The Three-Fifths Compromise—a shining example?

James Wagner, President of Emory University, made a startling claim in his President’s Letter in this month’s edition of Emory Magazine: that the Three-Fifths Compromise is a model of putting aside petty differences to work for the common good.

As you recall, the 3/5 compromise made at the 1787 Constitutional Convention counted an enslaved person in the southern states as 60% of a person. The compromise came about when southern delegates to the convention wanted their enslaved population counted in the general population so that their states could have more representatives in the House. Northern delegates said this was ridiculous: enslaved black people could not vote, so how could they be counted amongst the population sending representatives to the House? Enslaved people had no rights, so how could someone serve in the House claiming to represent their wishes and rights as citizens? The debate was one during which southern delegates threatened to pull out of the convention and the Union if they were thwarted, and the result was a compromise: each enslaved person would be counted as 3/5 of a person, allowing the south to benefit from a large portion of its enslaved population but not the entire population.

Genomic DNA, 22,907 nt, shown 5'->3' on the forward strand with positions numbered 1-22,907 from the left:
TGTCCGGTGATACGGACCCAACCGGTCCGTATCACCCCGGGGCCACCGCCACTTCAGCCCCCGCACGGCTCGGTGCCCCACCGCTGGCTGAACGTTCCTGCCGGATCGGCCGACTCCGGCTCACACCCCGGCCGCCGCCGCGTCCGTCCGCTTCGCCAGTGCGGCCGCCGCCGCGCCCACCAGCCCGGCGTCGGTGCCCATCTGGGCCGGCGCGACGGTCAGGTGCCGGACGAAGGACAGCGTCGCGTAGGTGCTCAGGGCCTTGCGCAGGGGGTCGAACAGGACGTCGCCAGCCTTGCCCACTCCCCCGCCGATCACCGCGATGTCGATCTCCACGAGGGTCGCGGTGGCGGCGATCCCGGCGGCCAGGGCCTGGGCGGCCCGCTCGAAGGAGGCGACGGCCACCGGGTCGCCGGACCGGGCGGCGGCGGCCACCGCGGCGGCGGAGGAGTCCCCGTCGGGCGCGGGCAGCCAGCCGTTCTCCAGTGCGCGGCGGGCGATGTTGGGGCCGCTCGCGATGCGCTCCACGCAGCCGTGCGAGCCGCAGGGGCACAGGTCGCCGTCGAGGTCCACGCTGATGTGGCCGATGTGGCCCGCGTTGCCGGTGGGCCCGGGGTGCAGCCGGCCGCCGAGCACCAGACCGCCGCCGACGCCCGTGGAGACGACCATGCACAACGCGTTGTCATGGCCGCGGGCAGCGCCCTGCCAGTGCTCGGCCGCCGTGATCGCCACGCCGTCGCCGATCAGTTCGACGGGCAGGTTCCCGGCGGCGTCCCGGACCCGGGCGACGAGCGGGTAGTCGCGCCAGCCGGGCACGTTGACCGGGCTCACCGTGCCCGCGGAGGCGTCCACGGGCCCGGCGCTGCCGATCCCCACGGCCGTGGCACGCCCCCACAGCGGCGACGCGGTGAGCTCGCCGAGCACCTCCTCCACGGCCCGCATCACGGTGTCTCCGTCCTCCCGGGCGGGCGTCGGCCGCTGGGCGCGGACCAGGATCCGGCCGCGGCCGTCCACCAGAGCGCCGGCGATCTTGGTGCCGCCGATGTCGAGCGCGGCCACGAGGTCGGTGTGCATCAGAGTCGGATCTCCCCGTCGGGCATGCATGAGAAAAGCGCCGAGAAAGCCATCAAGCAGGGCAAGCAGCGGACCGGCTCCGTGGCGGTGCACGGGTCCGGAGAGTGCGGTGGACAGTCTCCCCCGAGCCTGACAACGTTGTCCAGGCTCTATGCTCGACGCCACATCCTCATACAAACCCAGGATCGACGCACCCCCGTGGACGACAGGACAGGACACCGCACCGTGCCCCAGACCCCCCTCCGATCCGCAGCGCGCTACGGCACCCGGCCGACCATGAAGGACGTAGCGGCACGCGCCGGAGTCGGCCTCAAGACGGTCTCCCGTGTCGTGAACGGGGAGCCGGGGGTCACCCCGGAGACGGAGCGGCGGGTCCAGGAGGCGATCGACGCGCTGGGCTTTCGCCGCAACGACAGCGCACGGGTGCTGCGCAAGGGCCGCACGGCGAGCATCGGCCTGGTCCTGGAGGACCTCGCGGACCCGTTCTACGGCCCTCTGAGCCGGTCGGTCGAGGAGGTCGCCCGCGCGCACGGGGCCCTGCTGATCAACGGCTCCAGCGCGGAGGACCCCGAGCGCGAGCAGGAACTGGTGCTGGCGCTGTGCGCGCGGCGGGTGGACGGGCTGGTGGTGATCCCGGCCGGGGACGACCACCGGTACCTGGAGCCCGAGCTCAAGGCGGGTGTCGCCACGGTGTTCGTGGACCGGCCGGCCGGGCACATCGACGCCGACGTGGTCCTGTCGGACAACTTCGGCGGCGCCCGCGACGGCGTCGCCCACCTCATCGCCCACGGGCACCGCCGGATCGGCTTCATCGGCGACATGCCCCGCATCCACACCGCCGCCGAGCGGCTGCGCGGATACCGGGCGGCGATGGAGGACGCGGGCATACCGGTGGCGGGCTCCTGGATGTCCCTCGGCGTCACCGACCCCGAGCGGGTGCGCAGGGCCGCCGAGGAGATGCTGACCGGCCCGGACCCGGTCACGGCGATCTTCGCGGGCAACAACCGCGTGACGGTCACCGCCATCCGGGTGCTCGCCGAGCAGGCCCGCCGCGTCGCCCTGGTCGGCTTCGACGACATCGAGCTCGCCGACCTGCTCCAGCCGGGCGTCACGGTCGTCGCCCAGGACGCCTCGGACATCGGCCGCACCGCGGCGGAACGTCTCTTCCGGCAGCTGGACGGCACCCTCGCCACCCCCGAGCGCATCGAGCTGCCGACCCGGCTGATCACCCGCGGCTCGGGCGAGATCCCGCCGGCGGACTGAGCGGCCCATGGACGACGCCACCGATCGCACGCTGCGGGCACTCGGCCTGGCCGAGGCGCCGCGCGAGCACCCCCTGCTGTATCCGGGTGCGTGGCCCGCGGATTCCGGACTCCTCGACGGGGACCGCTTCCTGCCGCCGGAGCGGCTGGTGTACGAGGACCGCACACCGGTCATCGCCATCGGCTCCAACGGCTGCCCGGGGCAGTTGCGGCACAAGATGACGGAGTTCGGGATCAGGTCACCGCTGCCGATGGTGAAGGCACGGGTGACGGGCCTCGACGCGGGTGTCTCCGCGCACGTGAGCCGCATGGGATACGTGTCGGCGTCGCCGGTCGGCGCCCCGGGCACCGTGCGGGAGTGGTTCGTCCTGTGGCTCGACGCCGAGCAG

President Wagner described the 3/5 this way in his letter: “”Some might suggest that the constitutional compromise reached for the lowest common denominator — for the barest minimum value on which both sides could agree. I rather think something different happened. Both sides found a way to temper ideology and continue working toward the highest aspiration they both shared — the aspiration to form a more perfect union. They set their sights higher, not lower, in order to identify their common goal and keep moving toward it.”